“Stop, Devastator, you’re going to kill her! Please!” Rowena’s voice was filled with desperation as tears rolled down her cheeks. For a moment, the snake stopped squeezing and looked at Rowena, her eyes now bright orange instead of milky as they had been a moment ago. But then her eyes hardened again, growing milky, as she turned back to Morrie. Before she started squeezing again, her head reared back and she let out a tremendous hiss. She seemed conflicted, as if her mind were fighting itself.

All of a sudden, there was a laugh behind Rowena, and she turned to see a man standing at the edge of the clearing. He had short dark brown hair and a neatly-trimmed beard, his nose a mangled mess from repeated breakings, and his sleeves were rolled up to the elbows to reveal heavily-tattooed forearms.

“You have a strong bond with the snake for her to be able to resist this much.” He had a deep voice and grinned wickedly as he said this.

“What is going on?” Rowena demanded, confused.

“Isn’t it obvious?” the man said with a cackle. “Do you know who I am?” he stared at her, as if he expected her to say she did. After several moments of confused silence, he sighed. “I’m Travis McCarthy,” he said, clearly disappointed that she didn’t know.

The name set of alarms in Rowena’s head. She remembered that last year, a man named Travis McCarthy had been arrested and charged with murder, and transported to a state prison. How he was back here, she didn’t know, but she was sure it was the same Travis McCarthy, he matched the wanted pictures she had seen back then. “You’re a murderer,” she said softly, slowly backing away from him.

“Indeed,” he said, grinning wide to reveal that he was missing many teeth.

“H-how did you escape?” she asked, genuinely curious and to stall for time.

“You see, there’s something people don’t know about me, something I can do. I can influence minds, make you do things you don’t want to,” his smile spread as he said this, and Rowena gulped nervously. “And you won’t even remember doing it.”

It took a moment for this to register as Rowena connected the dots. “You’re influencing Devastator’s mind so that she’ll attack Morrie. And you were the one who gave Olive the letter.”

“You’re a smart one,” Travis said, slowly advancing on her. “You know who wrote those letters? Your lover over there that’s dying.”

Rowena looked over at Morrie, who lay unconscious in Devastator’s grip. “Why?” It was the only word she could muster to ask Travis.

He shrugged. “I was bored, thought I’d have some fun.” He looked into Devastator’s eyes, and uttered something under his breath that she couldn’t hear. In response, Putnam wrapped around Morrie even tighter, and Rowena heard the sounds of more cracking bones.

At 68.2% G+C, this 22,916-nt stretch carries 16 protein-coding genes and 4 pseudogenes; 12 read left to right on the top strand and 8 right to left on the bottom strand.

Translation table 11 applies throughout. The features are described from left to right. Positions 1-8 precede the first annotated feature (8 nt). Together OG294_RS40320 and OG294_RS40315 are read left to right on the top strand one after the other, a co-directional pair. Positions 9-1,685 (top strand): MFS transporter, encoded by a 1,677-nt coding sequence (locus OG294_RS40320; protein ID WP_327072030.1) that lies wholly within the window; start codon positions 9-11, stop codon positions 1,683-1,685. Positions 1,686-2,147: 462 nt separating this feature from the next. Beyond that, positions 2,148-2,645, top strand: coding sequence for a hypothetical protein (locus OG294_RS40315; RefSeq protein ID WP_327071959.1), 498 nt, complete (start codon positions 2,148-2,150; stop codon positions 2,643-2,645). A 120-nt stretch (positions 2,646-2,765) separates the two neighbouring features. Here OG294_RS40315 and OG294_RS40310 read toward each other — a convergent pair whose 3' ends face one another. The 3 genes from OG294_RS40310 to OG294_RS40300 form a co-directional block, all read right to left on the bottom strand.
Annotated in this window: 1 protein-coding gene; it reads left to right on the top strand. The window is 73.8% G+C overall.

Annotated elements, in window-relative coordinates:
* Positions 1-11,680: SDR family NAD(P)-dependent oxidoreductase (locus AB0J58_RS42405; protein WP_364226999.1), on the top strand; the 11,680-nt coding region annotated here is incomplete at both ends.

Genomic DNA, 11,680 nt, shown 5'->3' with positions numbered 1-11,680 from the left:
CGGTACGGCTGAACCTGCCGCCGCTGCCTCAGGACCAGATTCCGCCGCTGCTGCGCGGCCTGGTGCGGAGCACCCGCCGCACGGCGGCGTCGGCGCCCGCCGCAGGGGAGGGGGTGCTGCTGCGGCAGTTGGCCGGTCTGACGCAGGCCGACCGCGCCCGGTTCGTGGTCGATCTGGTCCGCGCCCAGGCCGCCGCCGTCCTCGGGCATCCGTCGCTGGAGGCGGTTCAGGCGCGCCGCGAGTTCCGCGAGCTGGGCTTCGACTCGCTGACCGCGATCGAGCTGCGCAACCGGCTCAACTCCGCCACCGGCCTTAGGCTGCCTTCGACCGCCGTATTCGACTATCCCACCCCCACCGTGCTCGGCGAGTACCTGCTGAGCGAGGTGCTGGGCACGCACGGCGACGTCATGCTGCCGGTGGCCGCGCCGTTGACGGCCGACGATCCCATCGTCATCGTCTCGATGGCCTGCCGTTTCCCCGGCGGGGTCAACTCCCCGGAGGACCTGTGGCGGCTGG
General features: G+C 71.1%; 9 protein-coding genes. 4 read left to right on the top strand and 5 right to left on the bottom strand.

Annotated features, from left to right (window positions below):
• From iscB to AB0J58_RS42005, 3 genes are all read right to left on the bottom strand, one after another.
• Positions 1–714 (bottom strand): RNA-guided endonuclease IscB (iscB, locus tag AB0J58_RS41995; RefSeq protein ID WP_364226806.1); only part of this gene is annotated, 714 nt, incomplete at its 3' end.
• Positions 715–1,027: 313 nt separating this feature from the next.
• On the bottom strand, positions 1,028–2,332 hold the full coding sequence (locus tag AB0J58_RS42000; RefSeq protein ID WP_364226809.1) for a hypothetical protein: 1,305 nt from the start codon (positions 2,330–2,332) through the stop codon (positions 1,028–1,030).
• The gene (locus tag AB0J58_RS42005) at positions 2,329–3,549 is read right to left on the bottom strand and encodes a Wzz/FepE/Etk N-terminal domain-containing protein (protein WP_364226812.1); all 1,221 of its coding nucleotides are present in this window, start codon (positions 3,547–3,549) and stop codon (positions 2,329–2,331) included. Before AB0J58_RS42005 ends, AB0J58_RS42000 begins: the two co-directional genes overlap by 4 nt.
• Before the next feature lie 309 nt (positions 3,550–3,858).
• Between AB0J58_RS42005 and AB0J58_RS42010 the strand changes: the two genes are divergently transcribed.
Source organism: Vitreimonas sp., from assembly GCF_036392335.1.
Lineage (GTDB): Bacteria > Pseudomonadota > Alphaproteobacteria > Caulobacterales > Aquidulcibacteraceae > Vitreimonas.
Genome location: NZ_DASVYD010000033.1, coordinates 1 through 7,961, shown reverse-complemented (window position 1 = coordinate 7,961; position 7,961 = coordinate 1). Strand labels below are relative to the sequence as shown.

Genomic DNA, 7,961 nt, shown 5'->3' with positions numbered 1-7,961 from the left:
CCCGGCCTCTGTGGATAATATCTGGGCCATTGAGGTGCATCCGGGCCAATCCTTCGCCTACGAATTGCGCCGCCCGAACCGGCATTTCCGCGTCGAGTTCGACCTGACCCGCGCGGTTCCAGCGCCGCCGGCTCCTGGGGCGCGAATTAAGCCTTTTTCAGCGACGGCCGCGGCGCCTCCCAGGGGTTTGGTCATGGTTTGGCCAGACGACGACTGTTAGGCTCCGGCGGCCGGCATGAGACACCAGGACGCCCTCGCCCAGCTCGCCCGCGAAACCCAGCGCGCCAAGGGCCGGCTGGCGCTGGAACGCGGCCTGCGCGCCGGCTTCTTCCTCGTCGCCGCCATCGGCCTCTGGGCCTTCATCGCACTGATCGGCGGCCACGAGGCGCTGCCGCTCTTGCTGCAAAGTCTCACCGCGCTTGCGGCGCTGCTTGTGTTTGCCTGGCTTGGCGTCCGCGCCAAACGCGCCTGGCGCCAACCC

“NO!” she roared, running at Travis with her knife. She rammed the knife into his gut, and he stumbled backwards clutching his stomach. With his concentration broken, his grip on Devastator’s mind released, and stared around confused. Noticing she was killing Morrie, she quickly unwound and slithered to Rowena’s side, noticing that she was in danger. Travis pulled the knife from his gut with a sickening squelch, and rushed at Rowena with it, but the snake intercepted him, creating an impenetrable wall of scales, and the knife rebounded harmlessly. With extreme speed and reflexes, Devastator sank her fangs into Travis, impaling him through the heart.

Rowena rushed over to Morrie where she lay on the ground, struggling to breathe. “Morrie!” she breathed, kneeling beside her. “Morrie, are you okay?”

Morrie croaked in response, barely able to turn her head to look at Rowena. Rowena’s hands searched Morrie’s body, looking for wounds. Her breath caught in her throat and tears poured down her face. Every single bone in Morwenna Morrison’s body was broken. Both her lungs were punctured, and she had a huge bloody gash in her gut where Putnam had apparently bitten her.

“Rowena,” she choked, blinking slowly. “I love you.” Her eyes closed, and what little breath was left in her ruined lungs whooshed out, never to return.

“No, Morrie, no. You can’t leave me.” Rowena shook Morrie’s shoulders urgently. “Don’t leave me, you’re all I have. Stay here, stay with me, don’t leave me.” But it was too late, she was gone, her spirit traveling to another world, where she and Rowena would be reunited one day many years from that moment. Rowena buried her face in Morrie’s neck, embracing her broken body, hugging it close to her chest. “I love you,” she whispered against her scarlet hair, her tears mingling with Morrie’s blood in a cruel concoction.

Rowena had overcome obstacles and pain in her life before, but never anything like this. Morrie had meant everything to her, she had been her world, she had saved Rowena in so many ways. Without Morrie, she would be a weak and hollow shell of what she could have been. Yet another scar in Rowena’s heart, but by far the deepest, and it would never stop bleeding. She could never love again.

“Goodbye, my love,” she breathed. “I love you, Morwenna Morrison. Goodbye."

The author's comments:

This is a short story that ties into several other stories I've written, none of which are on this website. So if anything is confusing or doesn't make sense, that's why.